Bug 19101 - Oracle 8.1.6 Release 2 will not run on Redhat 7.0
Oracle 8.1.6 Release 2 will not run on Redhat 7.0
Status: CLOSED DUPLICATE of bug 18391
Product: Red Hat Linux
Classification: Retired
Component: glibc (Show other bugs)
i386 Linux
high Severity medium
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Assigned To: Jakub Jelinek
Aaron Brown
Depends On:
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Reported: 2000-10-14 04:37 EDT by Need Real Name
Modified: 2016-11-24 09:54 EST (History)
1 user (show)

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Doc Type: Bug Fix
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Last Closed: 2000-10-14 18:33:43 EDT
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RHEL 7.3 requirements from Atomic Host:
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Description Need Real Name 2000-10-14 04:37:00 EDT
I have just updated to Redhat 7.0 and I am trying to install Oracle 81 
Release 2.  No luck.  I need to get this server going.  What changes have 
been made in Redhat that would prevent Oracle from installing.  Are the 
reports right should I stick with Redhat 6.2?
Comment 1 Alan Cox 2000-10-14 18:33:38 EDT
For the moment 6.2 is a good idea for this. The problem is that Oracle blindly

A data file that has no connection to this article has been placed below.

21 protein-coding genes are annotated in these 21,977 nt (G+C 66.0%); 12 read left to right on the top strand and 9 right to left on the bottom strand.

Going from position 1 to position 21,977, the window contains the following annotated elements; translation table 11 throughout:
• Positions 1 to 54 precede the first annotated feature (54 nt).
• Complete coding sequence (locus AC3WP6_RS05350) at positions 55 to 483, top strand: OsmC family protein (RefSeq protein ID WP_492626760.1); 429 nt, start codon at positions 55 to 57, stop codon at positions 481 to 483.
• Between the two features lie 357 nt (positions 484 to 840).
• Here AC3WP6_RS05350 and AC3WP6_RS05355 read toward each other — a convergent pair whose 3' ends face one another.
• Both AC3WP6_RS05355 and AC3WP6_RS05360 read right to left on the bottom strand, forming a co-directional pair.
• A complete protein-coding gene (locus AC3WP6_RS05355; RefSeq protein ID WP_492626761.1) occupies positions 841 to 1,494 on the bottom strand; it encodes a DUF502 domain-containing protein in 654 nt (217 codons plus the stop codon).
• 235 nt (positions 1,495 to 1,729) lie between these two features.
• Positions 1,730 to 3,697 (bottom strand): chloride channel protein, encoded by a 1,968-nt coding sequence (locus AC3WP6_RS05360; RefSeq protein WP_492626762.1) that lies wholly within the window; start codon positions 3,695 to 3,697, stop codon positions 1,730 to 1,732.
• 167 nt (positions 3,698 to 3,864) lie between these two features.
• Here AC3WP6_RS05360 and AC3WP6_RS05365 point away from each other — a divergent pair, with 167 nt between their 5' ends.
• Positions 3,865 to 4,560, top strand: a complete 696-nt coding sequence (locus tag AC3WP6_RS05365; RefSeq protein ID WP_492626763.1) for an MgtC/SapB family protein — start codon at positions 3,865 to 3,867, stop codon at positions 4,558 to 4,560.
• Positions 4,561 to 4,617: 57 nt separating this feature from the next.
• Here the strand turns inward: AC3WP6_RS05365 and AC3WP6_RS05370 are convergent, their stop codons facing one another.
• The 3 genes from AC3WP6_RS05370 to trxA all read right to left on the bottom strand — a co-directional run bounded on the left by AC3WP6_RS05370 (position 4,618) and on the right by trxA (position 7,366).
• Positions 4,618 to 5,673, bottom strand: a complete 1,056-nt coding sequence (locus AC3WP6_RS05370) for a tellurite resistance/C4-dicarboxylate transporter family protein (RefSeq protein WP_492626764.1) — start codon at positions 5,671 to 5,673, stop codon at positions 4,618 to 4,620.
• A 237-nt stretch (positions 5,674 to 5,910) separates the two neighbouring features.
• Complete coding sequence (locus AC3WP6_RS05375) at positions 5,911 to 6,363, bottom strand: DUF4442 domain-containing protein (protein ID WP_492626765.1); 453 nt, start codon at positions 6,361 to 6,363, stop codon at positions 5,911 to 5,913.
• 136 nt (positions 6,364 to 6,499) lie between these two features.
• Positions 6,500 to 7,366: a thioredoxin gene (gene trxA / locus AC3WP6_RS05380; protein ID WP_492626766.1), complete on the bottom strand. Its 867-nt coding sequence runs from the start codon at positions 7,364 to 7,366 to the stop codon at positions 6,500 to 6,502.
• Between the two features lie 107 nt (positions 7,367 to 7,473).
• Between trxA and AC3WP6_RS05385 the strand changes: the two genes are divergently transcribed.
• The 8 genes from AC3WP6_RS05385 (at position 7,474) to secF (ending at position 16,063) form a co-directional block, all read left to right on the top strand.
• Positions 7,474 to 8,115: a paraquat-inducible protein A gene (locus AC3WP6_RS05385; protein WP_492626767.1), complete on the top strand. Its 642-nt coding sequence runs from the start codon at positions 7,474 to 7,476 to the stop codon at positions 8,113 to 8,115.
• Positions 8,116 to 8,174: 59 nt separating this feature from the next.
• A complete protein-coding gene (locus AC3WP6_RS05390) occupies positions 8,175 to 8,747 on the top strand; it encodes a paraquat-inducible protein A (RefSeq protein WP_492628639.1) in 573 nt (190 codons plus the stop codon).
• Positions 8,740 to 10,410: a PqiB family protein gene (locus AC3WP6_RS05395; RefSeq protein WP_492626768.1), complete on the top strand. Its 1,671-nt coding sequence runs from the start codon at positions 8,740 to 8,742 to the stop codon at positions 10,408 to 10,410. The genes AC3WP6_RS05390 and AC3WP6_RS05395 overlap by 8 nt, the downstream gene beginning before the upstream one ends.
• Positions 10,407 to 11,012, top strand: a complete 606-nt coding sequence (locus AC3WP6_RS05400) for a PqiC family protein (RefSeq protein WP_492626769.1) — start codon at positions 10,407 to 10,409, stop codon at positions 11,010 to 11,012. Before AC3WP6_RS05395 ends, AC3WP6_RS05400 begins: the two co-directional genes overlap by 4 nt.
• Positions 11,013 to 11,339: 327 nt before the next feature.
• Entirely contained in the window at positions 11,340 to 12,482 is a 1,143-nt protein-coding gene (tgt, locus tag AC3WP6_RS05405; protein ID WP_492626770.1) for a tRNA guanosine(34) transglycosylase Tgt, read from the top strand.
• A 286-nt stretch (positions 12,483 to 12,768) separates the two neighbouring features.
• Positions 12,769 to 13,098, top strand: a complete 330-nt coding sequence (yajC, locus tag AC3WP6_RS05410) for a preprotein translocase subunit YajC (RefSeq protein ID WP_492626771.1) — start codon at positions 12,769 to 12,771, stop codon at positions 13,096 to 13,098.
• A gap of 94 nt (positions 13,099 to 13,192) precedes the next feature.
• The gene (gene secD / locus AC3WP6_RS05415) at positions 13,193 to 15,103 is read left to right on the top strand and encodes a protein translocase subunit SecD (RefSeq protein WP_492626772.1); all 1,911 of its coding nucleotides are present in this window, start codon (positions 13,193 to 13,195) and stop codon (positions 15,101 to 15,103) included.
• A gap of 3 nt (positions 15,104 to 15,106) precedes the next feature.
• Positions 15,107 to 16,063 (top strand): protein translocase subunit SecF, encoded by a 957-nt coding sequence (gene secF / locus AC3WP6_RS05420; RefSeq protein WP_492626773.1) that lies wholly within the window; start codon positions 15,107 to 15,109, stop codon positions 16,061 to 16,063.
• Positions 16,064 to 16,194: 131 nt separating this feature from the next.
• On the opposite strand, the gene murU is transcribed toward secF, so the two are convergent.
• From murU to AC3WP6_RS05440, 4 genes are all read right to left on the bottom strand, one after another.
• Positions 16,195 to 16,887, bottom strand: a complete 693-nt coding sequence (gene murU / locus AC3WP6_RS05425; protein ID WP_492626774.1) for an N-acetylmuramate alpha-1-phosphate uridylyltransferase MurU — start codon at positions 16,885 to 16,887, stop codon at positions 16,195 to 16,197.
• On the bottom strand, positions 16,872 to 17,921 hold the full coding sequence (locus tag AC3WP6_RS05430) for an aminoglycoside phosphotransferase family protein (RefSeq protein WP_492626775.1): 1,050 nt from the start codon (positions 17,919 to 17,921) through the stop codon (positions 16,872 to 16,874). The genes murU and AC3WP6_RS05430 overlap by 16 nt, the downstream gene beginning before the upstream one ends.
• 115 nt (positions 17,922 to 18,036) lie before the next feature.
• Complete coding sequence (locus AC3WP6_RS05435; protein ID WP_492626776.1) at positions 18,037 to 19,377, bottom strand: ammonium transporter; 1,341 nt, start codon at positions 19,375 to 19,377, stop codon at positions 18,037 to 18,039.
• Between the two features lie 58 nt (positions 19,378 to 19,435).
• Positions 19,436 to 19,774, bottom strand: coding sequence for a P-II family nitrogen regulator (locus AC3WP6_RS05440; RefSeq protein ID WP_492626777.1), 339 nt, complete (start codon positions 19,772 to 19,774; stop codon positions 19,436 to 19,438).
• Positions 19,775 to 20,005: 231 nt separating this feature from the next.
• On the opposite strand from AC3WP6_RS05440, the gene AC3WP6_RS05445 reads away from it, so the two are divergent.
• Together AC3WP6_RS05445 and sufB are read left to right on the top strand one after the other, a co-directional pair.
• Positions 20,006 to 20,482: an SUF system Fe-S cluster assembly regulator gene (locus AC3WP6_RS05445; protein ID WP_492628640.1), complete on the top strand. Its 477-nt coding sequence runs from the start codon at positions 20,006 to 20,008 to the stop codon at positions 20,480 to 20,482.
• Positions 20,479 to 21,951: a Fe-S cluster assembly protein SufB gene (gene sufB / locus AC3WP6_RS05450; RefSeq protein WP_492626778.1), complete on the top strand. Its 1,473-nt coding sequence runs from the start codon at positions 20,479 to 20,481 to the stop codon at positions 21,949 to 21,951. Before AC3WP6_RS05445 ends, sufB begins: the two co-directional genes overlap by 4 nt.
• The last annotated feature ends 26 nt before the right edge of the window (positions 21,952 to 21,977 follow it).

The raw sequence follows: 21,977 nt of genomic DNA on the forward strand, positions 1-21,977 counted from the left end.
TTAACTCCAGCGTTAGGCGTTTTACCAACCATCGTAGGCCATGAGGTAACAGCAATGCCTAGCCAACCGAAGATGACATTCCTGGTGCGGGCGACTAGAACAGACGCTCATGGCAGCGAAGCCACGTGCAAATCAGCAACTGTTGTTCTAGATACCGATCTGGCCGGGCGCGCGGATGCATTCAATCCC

attempts to relink bits of itself on install and does so without checking that
its relinking modules against the same glibc. Thus it tries to build new modules
versus glibc 2.2 and link them with glib2.1 code. Glibc 2.2 will happily run an
oracle install done under 6.2, but their installer cant cope with the change of
Comment 2 Jakub Jelinek 2000-10-20 10:02:01 EDT

*** This bug has been marked as a duplicate of 18391 ***
Comment 3 Need Real Name 2001-02-07 21:27:58 EST
Actually it is a bug in GLIBC and not a problem with the installer. Oracle links correctly, when running you get a coredump.  Running GDB on the 
coredump you see it is a problem within the glibc file and not within oracle.

Infact, you have to INSTALL the wrong glibc (glibc-compat) and force oracle to link against the OLD glibc for it to even work period.
Comment 4 Jakub Jelinek 2001-02-08 05:36:32 EST
It is not a bug in glibc. Symbol versioning works on linked objects
(programs and shared libraries), not on relocatable files, and if you compile
relocatable objects against one library, you have to link them against the
same library (and then symbol versioning takes care that you can run that
binary/shared library against newer glibc), but this is not true in the Oracle
install process. Before symbol versioning it would not work either. If they
say compiled their stuff against libc5, it would not run if you linked it
against glibc 2.0.

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